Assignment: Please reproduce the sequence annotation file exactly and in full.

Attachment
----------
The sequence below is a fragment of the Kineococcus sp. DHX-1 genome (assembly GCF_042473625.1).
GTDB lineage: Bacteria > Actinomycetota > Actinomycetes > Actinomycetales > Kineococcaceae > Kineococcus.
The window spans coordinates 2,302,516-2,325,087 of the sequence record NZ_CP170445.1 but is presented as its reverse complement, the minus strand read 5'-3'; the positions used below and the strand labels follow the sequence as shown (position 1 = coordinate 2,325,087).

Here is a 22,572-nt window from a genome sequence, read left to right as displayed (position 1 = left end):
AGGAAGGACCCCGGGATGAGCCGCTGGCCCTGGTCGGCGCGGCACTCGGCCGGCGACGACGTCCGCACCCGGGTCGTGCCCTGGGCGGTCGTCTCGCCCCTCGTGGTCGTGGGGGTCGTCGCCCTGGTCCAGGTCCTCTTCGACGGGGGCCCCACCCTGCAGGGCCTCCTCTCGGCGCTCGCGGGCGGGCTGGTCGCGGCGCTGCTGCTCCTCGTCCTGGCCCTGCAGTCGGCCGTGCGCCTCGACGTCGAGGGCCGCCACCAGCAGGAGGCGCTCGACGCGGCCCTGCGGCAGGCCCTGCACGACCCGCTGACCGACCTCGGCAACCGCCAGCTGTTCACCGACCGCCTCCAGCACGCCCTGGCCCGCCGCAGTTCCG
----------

The sequence below is a fragment of the Kineococcus sp. DHX-1 genome (assembly GCF_042473625.1).
GTDB lineage: Bacteria > Actinomycetota > Actinomycetes > Actinomycetales > Kineococcaceae > Kineococcus.
The window spans coordinates 2,302,516-2,325,087 of the sequence record NZ_CP170445.1 but is presented as its reverse complement, the minus strand read 5'-3'; the positions used below and the strand labels follow the sequence as shown (position 1 = coordinate 2,325,087).

Here is a 22,572-nt window from a genome sequence, read left to right as displayed (position 1 = left end):
AGGAAGGACCCCGGGATGAGCCGCTGGCCCTGGTCGGCGCGGCACTCGGCCGGCGACGACGTCCGCACCCGGGTCGTGCCCTGGGCGGTCGTCTCGCCCCTCGTGGTCGTGGGGGTCGTCGCCCTGGTCCAGGTCCTCTTCGACGGGGGCCCCACCCTGCAGGGCCTCCTCTCGGCGCTCGCGGGCGGGCTGGTCGCGGCGCTGCTGCTCCTCGTCCTGGCCCTGCAGTCGGCCGTGCGCCTCGACGTCGAGGGCCGCCACCAGCAGGAGGCGCTCGACGCGGCCCTGCGGCAGGCCCTGCACGACCCGCTGACCGACCTCGGCAACCGCCAGCTGTTCACCGACCGCCTCCAGCACGCCCTGGCCCGCCGCAGTTCCG